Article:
• rodimusprime

      I’ll explain on Saturday but when I say “people” I mean “all people” and black women are just one group of people included in that.

      So when we are talking social media and I say “we have seen people flip flop on gender issues” I’m saying people and not just black women because I’ve seen men flip as well.

      If I have a specific criticism of black women I try to be specific with my words. What I was saying about Crews’ situation wasn’t a specific critique of black women but an advocating for him being surprised because people in general are very arbitrary in who they support.

      So I can see him not expecting ANY support from anyone and being surprised when it was mostly / only black wine who supported him.

      Even though I am not surprised.

      • katrese206

        I completely understand. I was just coming back, because forgot to include an example from own life, in which my husband feels very strongly about not discussing his issues with depression… he even struggles to discuss with me… & has repeatedly said that he’s always believed that black men weren’t allowed to show vulnerability. So, I can definitely understand how Terry would assume that no one, including black women, would support him.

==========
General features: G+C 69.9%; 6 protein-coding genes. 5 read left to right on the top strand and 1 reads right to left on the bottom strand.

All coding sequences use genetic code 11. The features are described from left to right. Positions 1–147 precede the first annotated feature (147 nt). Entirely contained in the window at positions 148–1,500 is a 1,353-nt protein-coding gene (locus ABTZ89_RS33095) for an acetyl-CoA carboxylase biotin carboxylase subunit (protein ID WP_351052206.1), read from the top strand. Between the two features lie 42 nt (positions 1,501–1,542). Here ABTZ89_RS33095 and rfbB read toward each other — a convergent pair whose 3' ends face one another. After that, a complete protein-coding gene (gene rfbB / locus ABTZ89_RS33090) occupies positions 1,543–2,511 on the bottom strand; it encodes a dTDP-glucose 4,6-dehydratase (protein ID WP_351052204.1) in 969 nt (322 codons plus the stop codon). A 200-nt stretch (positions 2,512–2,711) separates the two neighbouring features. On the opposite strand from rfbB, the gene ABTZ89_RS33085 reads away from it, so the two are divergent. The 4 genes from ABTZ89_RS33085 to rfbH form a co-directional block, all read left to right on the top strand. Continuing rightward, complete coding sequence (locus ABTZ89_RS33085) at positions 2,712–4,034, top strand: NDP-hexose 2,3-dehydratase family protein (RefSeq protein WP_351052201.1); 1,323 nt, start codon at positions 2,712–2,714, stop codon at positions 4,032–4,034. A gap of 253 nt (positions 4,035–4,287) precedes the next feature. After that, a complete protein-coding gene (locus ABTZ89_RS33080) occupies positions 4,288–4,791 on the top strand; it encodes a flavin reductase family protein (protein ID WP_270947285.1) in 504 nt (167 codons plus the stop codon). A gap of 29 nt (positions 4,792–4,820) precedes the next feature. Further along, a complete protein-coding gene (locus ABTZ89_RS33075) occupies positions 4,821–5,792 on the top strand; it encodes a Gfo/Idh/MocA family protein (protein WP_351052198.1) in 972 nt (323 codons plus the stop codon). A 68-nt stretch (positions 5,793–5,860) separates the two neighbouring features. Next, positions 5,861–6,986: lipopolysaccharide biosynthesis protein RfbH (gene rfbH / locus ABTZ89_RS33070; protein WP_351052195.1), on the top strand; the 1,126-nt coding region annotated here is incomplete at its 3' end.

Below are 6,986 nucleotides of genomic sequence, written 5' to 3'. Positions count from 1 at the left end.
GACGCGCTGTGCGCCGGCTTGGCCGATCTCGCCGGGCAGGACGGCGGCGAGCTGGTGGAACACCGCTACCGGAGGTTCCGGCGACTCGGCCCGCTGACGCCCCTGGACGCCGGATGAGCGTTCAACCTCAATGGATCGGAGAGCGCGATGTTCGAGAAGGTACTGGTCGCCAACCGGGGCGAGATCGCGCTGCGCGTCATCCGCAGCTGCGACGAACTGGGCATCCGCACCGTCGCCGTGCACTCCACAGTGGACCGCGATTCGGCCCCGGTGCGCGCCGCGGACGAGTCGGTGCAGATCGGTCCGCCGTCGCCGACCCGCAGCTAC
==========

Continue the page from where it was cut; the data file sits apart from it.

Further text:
• rodimusprime

          Yes! That’s exactly what I mean. Sadly it’s not anything to do with black women. It’s another form of our toxic masculinity and the hooks it has into us. And the fear (rational or irrational) that we’ll be punished for existing outside of that imaginary box. And at the same time it’s okay for black women to be human. Not every black woman is on some inter-sectional feminist liberal stuff. The same patriarchy that affects us as men affects our women as well at times.

          It’s complicated but it’s not uncommon. Some of the most misogynistic men will defend themselves by saying how they were raised by black women who taught them it was okay to be a misogynist. There’s layers to all of this. That being said if ANYONE is going to break the mold and be supportive in the black community it will be black women.